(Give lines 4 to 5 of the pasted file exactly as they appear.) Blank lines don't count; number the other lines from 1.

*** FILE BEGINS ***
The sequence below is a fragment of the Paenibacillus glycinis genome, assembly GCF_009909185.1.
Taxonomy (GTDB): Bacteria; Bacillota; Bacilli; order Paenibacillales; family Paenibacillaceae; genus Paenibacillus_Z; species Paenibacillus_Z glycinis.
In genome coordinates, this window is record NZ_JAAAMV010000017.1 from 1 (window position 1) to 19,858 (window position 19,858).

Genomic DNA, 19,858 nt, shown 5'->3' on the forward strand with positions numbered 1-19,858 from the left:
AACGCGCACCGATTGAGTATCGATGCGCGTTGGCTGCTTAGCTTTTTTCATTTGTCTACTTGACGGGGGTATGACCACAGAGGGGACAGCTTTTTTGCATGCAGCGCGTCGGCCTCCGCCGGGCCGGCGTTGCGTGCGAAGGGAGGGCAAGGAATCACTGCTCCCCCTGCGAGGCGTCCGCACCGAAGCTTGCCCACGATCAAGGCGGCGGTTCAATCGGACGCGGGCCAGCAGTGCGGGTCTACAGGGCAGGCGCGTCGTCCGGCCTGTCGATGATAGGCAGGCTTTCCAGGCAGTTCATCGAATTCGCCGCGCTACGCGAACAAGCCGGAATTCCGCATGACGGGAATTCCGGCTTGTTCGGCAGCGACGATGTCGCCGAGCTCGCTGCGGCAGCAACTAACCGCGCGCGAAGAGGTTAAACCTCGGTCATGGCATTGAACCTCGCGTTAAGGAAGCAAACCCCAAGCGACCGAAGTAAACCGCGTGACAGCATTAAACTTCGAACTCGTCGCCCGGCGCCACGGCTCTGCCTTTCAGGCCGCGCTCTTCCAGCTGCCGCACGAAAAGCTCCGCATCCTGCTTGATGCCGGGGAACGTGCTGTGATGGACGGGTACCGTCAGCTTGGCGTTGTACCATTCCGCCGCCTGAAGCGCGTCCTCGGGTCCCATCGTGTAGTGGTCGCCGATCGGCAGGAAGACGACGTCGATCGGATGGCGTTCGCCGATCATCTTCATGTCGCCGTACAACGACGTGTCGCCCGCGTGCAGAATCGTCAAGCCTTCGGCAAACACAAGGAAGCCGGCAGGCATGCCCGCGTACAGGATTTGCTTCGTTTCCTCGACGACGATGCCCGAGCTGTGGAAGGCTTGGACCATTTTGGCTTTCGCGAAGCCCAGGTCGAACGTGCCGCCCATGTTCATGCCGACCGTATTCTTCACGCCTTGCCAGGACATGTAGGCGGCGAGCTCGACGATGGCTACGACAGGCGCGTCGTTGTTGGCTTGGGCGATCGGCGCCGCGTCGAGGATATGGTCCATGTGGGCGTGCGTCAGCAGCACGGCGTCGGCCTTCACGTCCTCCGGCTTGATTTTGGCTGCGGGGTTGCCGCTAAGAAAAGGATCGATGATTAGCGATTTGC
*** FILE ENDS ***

Genomic DNA, 19,858 nt, shown 5'->3' on the forward strand with positions numbered 1-19,858 from the left:
AACGCGCACCGATTGAGTATCGATGCGCGTTGGCTGCTTAGCTTTTTTCATTTGTCTACTTGACGGGGGTATGACCACAGAGGGGACAGCTTTTTTGCATGCAGCGCGTCGGCCTCCGCCGGGCCGGCGTTGCGTGCGAAGGGAGGGCAAGGAATCACTGCTCCCCCTGCGAGGCGTCCGCACCGAAGCTTGCCCACGATCAAGGCGGCGGTTCAATCGGACGCGGGCCAGCAGTGCGGGTCTACAGGGCAGGCGCGTCGTCCGGCCTGTCGATGATAGGCAGGCTTTCCAGGCAGTTCATCGAATTCGCCGCGCTACGCGAACAAGCCGGAATTCCGCATGACGGGAATTCCGGCTTGTTCGGCAGCGACGATGTCGCCGAGCTCGCTGCGGCAGCAACTAACCGCGCGCGAAGAGGTTAAACCTCGGTCATGGCATTGAACCTCGCGTTAAGGAAGCAAACCCCAAGCGACCGAAGTAAACCGCGTGACAGCATTAAACTTCGAACTCGTCGCCCGGCGCCACGGCTCTGCCTTTCAGGCCGCGCTCTTCCAGCTGCCGCACGAAAAGCTCCGCATCCTGCTTGATGCCGGGGAACGTGCTGTGATGGACGGGTACCGTCAGCTTGGCGTTGTACCATTCCGCCGCCTGAAGCGCGTCCTCGGGTCCCATCGTGTAGTGGTCGCCGATCGGCAGGAAGACGACGTCGATCGGATGGCGTTCGCCGATCATCTTCATGTCGCCGTACAACGACGTGTCGCCCGCGTGCAGAATCGTCAAGCCTTCGGCAAACACAAGGAAGCCGGCAGGCATGCCCGCGTACAGGATTTGCTTCGTTTCCTCGACGACGATGCCCGAGCTGTGGAAGGCTTGGACCATTTTGGCTTTCGCGAAGCCCAGGTCGAACGTGCCGCCCATGTTCATGCCGACCGTATTCTTCACGCCTTGCCAGGACATGTAGGCGGCGAGCTCGACGATGGCTACGACAGGCGCGTCGTTGTTGGCTTGGGCGATCGGCGCCGCGTCGAGGATATGGTCCATGTGGGCGTGCGTCAGCAGCACGGCGTCGGCCTTCACGTCCTCCGGCTTGATTTTGGCTGCGGGGTTGCCGCTAAGAAAAGGATCGATGATTAGCGATTTGC